Often considered a market difficult for institutional investors to enter, China is “too big to ignore,” according to one China expert. Fortunately, many signs point to the market becoming more attainable.

Speaking at an event hosted by Mackenzie Investments at the National Club in Toronto on Tuesday, Tony Tang, chief executive officer of China Asset Management Ltd., noted MSCI Inc. is adding more than 200 Chinese A-shares to its emerging market index in 2018. While the stocks in question will represent less than one per cent of the overall index, Tang suggested China will become a much larger part of similar baskets in the years ahead. This could, in turn, lead to simple, passive investment strategies, like exchange-traded funds, holding more exposure to the country, he said.

Read: What does MSCI inclusion of Chinese A-shares mean for institutional investors?

“Even though a lot of people say China’s markets can be volatile, in the long run you see the absolute return [of the CSI 300 Index] is still exceeding the TSX and the S&P 500, with lower correlation with those two markets,” said Tang. “It would be an ideal component to the portfolio that most of the investors here in Canada are holding.”

One area of interest is China’s growing consumption habits. Consumption upgrades are a major driving force at present, noted Tang, referring to the trend that as people grow richer their consumption habits change to reflect their higher income, and they replace items like clothing, electronics, furniture and vehicles with costlier versions.

Florian Ielpo, head of macroeconomic research at Unigestion in Geneva, Switzerland, agrees. “What people are expecting from China is to see a rise in consumption. That’s an essential step to become finally a developed economy. And it seems that this rise in consumption is happening now.”

Read: Which frontier markets are institutional investors exploring?

The internet economy is also key, said Tang, including areas like gaming, advertising and online shopping. China has more than 650 million smartphone users, almost half its population, he notes. And people are using their phones to spend money, either by buying things online or using mobile payment in stores.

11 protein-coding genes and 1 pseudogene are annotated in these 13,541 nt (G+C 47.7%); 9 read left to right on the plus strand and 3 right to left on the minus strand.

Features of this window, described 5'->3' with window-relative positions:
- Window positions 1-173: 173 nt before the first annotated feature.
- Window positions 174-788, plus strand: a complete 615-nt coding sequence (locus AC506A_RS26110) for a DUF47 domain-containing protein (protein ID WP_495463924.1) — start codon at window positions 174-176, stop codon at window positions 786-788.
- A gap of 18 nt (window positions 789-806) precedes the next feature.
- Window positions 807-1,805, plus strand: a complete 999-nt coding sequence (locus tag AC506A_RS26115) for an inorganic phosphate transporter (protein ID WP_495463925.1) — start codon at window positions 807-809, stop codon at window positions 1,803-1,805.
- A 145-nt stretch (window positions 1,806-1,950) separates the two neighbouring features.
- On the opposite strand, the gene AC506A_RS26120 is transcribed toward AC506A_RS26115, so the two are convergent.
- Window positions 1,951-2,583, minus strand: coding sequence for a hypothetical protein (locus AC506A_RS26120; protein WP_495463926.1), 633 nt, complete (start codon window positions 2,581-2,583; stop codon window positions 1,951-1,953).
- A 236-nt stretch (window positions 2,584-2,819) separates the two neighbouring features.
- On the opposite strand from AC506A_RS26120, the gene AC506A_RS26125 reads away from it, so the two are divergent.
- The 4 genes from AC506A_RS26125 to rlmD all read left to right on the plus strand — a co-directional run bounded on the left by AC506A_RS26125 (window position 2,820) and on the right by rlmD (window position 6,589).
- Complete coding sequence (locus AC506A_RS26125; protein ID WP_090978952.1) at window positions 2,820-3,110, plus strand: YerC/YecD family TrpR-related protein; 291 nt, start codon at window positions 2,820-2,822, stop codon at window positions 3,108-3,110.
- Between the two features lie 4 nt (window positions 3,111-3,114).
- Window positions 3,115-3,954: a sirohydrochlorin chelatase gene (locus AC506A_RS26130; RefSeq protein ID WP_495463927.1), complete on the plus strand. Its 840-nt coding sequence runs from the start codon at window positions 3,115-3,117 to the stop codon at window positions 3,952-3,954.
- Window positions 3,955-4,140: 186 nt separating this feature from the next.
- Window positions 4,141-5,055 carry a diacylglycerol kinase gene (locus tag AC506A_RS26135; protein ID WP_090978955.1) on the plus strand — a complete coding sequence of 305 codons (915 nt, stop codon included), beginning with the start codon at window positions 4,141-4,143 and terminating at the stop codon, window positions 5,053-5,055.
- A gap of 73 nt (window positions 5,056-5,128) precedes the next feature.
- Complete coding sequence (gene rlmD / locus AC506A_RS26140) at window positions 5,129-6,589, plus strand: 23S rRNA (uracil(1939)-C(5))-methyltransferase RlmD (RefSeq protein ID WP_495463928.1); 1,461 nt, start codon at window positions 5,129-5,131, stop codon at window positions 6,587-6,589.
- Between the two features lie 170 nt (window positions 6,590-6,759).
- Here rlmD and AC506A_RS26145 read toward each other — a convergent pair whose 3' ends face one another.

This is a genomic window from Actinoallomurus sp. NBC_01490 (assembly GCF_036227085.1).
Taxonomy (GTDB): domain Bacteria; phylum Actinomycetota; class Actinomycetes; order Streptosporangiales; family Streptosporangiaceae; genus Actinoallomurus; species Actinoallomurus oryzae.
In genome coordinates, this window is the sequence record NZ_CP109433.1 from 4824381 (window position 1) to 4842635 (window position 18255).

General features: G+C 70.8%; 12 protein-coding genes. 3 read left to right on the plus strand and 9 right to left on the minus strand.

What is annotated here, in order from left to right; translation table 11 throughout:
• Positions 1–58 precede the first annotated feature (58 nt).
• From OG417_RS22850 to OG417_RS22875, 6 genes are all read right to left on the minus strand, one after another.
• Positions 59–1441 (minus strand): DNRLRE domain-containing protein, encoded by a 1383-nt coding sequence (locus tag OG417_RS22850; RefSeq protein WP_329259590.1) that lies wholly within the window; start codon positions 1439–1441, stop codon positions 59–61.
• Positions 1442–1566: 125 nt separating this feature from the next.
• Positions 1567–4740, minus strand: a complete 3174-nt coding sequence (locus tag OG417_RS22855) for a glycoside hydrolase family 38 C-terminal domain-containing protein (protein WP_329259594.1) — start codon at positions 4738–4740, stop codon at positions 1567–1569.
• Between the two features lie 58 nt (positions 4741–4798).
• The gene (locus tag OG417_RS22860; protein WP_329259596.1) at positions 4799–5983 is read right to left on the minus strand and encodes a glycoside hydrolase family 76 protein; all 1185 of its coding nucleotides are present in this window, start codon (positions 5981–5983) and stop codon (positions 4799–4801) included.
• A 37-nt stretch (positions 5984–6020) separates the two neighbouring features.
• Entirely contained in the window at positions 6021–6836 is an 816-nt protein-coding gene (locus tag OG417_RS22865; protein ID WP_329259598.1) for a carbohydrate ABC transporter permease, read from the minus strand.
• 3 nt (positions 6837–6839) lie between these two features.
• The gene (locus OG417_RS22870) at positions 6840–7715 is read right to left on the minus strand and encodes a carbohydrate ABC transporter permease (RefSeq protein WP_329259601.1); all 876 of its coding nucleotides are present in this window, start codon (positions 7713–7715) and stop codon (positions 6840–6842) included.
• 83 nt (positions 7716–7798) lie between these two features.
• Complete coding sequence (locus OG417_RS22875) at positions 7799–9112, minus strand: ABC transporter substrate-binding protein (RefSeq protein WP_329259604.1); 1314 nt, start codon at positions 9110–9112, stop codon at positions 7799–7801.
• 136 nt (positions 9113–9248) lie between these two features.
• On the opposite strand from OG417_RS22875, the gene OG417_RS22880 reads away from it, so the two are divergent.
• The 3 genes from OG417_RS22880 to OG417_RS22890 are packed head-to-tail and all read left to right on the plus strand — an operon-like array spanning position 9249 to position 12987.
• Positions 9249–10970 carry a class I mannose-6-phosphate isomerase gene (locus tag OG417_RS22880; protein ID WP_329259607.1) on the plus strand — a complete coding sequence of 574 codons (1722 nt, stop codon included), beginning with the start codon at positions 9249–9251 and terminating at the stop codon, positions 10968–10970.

Demand in China’s service sector also plays a big role, representing more than 50 per cent of total GDP, said Tang. Further, it represents 60 per cent of the overall percentage of GDP growth. “It’s a very robust area,” he added.

There are, of course, serious risks to bear in mind, such as China’s debt levels, says Ielpo. “They have basically been able to accumulate the Japanese government debt for their economy, while still being an emerging economy. It’s quite significant, and it’s an essential source of risk for China.”

China’s foreign currency reserve is also an area of concern. During the event in Toronto, Tang pointed out that if 20 million Chinese people, just roughly 1.4 per cent of its population, withdrew their permitted amount of foreign currency, it would “create a huge problem.”

Read: India a hot destination for pension fund dollars

Copyright © 2020 Transcontinental Media G.P. Originally published on benefitscanada.com

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